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iceberg in the ocean

How The Iceberg Effect Illuminates How Much We Don't Know

"...our human instincts, shaped for (and craving) a simple world, fundamentally mislead us in a complex, unpredictable world."  - Jennifer Garvey Berger

The Iceberg effect is a visual metaphor for realistically facing our work. When we face a project, relationship, employee, or client, the top of the iceberg is what we immediately see. Sometimes, it’s the only thing we want to see. 

When exploring a solution to our problem, we only see the tip of the iceberg (something this optimist still struggles with). We may think it’ll only take two weeks to complete when in reality it's a two-month-long project. 

Experience and discussion allow us to go deeper with our understanding. But, even without these insights, the simple act of mapping out everything we think is required to make it happen, and asking others for feedback, will get us much further along than most of us appreciate. 

iceberg effect, known, unknown, uncertainty

When we do have experience in a particular area, we visualize what the iceberg looks below the tip. We’re grafting this experience onto what we see in front of us so we can make wise assessments. While we don't know for sure, we can reasonably anticipate the unknowns that are likely and unlikely to happen. This perspective helps us better predict the successes and failures we'll face along the way.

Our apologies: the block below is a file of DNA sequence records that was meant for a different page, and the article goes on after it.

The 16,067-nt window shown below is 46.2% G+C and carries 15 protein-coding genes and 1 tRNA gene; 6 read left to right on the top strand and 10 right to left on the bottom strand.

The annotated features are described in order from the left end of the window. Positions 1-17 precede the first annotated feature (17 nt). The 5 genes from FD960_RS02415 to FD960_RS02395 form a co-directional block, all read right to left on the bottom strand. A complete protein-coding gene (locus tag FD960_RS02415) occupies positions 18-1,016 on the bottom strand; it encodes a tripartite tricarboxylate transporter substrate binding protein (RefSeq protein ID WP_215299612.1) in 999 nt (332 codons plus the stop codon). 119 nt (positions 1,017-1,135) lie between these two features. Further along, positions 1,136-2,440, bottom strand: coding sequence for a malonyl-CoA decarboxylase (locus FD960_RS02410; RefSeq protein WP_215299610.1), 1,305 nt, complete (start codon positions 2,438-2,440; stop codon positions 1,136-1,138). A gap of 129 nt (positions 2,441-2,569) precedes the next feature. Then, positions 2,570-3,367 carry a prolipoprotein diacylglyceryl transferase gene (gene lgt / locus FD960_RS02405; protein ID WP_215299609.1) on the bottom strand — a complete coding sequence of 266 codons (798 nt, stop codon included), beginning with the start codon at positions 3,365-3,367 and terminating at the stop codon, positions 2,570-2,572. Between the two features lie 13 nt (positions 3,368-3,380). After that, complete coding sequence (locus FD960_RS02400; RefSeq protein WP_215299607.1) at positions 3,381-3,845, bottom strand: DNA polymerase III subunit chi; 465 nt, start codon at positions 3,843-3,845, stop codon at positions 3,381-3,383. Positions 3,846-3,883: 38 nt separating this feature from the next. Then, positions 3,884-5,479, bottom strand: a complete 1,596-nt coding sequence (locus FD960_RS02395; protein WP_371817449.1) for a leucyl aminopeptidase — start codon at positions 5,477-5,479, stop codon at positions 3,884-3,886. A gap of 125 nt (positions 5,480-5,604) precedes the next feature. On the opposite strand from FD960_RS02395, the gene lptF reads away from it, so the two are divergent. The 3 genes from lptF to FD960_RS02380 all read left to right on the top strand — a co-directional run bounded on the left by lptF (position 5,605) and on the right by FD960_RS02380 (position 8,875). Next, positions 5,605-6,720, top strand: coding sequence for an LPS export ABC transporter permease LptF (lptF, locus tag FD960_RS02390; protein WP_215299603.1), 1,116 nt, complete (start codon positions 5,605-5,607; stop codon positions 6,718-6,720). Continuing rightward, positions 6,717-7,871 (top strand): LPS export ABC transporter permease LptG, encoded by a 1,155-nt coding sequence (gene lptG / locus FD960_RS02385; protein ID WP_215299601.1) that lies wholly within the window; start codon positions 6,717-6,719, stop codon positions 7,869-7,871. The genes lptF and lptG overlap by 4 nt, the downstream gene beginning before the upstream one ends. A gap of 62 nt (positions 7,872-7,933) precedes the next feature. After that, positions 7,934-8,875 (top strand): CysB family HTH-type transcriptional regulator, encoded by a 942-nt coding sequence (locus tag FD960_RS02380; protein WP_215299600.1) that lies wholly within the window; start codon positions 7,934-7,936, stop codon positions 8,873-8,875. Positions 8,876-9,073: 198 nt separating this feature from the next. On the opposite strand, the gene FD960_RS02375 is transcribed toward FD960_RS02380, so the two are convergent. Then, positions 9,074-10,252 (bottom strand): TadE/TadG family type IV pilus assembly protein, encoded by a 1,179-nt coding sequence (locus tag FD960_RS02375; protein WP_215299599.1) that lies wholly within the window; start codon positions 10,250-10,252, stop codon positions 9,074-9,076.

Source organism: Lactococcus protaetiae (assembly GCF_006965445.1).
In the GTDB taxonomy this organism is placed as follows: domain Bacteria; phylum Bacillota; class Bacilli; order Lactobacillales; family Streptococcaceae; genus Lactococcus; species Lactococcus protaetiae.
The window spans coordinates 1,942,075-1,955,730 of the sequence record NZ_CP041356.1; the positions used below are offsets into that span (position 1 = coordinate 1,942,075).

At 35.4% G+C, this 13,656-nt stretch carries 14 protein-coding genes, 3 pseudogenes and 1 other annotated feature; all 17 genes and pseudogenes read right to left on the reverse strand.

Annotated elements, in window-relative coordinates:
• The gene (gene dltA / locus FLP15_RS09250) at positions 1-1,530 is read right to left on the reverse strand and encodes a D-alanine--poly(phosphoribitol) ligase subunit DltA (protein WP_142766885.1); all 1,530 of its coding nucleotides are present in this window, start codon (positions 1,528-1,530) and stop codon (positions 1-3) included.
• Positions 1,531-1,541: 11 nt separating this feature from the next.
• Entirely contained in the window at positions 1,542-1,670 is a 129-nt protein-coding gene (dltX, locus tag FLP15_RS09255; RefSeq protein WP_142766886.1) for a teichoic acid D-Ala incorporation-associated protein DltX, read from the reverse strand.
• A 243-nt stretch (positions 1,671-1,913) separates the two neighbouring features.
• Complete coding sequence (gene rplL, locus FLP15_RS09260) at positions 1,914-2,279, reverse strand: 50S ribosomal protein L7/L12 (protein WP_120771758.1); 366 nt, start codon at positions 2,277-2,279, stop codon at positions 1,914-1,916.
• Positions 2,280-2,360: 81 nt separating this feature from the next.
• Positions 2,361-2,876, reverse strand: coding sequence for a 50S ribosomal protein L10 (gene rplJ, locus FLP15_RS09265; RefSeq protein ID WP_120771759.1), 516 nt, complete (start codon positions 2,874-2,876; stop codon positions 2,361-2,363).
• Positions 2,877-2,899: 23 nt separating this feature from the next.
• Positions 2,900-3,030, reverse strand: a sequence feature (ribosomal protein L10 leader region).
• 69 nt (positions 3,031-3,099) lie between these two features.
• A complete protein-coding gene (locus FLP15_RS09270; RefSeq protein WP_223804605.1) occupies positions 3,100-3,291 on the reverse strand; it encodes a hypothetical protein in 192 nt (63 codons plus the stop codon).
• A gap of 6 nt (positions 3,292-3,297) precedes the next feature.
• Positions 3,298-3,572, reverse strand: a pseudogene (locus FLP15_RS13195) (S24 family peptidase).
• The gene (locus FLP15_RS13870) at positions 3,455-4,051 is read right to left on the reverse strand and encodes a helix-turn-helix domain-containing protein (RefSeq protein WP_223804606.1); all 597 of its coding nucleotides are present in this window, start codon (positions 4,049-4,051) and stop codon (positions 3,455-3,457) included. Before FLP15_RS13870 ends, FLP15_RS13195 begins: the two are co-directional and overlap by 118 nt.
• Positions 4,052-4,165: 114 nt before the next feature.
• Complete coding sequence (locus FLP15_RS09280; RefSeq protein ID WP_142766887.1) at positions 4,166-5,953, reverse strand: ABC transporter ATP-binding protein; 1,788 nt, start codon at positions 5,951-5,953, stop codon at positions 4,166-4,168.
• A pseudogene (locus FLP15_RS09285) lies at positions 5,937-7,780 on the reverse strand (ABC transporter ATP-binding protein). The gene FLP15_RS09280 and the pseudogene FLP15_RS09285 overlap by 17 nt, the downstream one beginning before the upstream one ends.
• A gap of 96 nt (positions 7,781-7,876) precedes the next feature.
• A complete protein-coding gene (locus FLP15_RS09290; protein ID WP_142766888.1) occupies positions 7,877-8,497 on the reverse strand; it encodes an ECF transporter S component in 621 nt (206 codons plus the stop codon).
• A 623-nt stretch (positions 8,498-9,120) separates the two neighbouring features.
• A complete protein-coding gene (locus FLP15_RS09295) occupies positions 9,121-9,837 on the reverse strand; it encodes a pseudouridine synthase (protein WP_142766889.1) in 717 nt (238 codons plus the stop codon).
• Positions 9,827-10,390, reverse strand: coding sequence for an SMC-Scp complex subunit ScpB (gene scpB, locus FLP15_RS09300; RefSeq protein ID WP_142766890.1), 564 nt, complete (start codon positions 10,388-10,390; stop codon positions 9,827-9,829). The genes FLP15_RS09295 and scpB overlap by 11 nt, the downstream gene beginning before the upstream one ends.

But, no matter how experienced and knowledgeable we are, we will inevitably face unexpected unknowns in life, work, and projects. It's a deep abyss with no end. 

In 2001, numerous New York companies planned for what they knew and what they expected could happen to mitigate their risk and maximize their chances of success. However, no one expected a group of terrorists to attack the world trade towers and change the paradigm of their business, New York City, and Americans nationwide. 

It is wise for us to plan for what we know, what we anticipate, and a little extra for the complete unknown. But there will always be a gap, and consequences we can’t entirely prevent or overcome. 

When the unexpected does come our way, how we respond is critical to overcoming and sustaining success along the way.

For me, I choose to trust in God. How about you?

I'll leave you with one last idea, about the symbolic nature of the unknown unknown.

"The more profound the threat — the deeper the chaos — the more likely that it will represent itself as mankind's most ancient enemy, the serpent. Perhaps it can be thought of like this: The unknown unknowns — those elements of being that are foreign and dangerous beyond imagination, and whose manifestation can kill or destroy psychologically — are those most likely to be represented in serpentine form." — Jordan Peterson, Beyond Order

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